Administration Challenges of Small Law Firms & Solo Practices | Part 2

DEC 15, 2022 | PRACTUS LLP

Administration Challenges of Small Law Firms & Solo Practices | Part 2

Authored by Sandra D. Haislet

There are many challenges of having your own solo and small law firm… so many that we’re doing a multipart series on how to overcome these common hurdles. For Part 2 of this series, we’re covering some of the logistics and administrative challenges attorneys face when running their practices. (Here’s the link for Part 1 of the series in case you missed it). 

The logistics and administrative side of running a law firm is a particularly big leap if you’re an attorney coming from big law where most of these aspects are taken care of behind the scenes. We’ll cover three of the most common logistical and admin challenges of running a small or solo firm, what you should consider when taking on this new aspect of firm management, and solutions that have worked for us.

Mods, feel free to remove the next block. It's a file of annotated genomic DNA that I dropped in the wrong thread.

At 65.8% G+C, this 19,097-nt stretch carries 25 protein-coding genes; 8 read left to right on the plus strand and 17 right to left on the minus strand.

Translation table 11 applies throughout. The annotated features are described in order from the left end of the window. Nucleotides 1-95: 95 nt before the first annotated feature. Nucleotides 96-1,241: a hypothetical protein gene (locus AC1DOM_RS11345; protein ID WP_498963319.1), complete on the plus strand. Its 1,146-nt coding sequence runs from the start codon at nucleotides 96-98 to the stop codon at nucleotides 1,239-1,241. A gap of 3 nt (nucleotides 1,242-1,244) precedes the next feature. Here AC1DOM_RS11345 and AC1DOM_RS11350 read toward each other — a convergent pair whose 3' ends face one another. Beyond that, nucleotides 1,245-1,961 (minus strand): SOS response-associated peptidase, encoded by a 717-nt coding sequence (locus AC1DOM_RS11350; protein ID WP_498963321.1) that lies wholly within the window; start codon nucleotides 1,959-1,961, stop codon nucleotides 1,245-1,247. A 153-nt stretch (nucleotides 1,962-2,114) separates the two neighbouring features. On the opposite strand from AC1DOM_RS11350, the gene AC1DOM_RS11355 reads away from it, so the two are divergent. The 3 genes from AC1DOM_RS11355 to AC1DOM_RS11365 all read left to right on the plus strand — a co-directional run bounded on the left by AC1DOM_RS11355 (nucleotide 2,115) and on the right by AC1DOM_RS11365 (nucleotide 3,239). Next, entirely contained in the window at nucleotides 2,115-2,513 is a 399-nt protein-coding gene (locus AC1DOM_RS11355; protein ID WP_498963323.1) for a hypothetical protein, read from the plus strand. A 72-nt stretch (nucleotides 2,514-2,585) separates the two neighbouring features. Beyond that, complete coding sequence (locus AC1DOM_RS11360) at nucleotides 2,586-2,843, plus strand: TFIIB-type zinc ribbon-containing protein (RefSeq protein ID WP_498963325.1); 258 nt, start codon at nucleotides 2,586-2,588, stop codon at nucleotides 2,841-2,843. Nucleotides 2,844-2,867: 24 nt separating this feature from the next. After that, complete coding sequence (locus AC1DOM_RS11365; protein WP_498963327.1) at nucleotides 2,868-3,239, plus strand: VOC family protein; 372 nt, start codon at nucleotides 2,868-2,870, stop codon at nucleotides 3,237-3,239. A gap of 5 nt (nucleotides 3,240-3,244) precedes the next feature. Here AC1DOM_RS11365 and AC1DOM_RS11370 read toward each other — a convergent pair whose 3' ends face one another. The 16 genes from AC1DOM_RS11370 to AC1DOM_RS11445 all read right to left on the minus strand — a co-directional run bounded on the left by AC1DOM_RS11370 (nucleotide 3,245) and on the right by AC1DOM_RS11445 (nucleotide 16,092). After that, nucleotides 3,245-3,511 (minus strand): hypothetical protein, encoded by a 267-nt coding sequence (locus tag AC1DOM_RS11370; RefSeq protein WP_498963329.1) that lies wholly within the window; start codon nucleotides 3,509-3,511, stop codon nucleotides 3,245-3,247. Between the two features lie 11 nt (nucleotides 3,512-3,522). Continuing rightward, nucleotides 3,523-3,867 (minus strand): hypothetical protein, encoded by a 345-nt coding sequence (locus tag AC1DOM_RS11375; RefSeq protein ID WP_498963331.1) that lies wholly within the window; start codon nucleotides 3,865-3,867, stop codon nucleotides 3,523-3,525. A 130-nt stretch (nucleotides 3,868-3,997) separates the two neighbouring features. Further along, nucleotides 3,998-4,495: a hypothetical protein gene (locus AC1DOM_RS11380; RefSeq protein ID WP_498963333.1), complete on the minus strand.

As a modern law firm, it only feels right to start with one of the more daunting tasks – establishing your legal software systems: 

1. Software Systems

technology systems for small law firm

Behind every lawyer is legal software to keep the firm running smoothly. Legal software encompasses everything from e-signing documents to research and billing. In today’s digital world, having subpar software solutions will only hold you back as you try to grow your firm. The reality is they aren’t just something you purchase once and forget about; most are subscription-based and require training, maintenance, and upgrades as you use them. 

The management of firm software systems can be a drain on attorneys mentally and financially, but it’s a critical part of your practice. Finding the best-of-breed software that elevates your firm can go a long way when it comes to your attorney-client communications and overall efficiency. 

Software you’ll need for your small firm:

  • Time tracking
  • Billing & invoicing
  • Legal research
  • Customer relation management 
  • Document management
  • Document creation
  • Calendar management
  • Payroll and taxes
  • Client communication (video conferencing, email, messaging, etc.)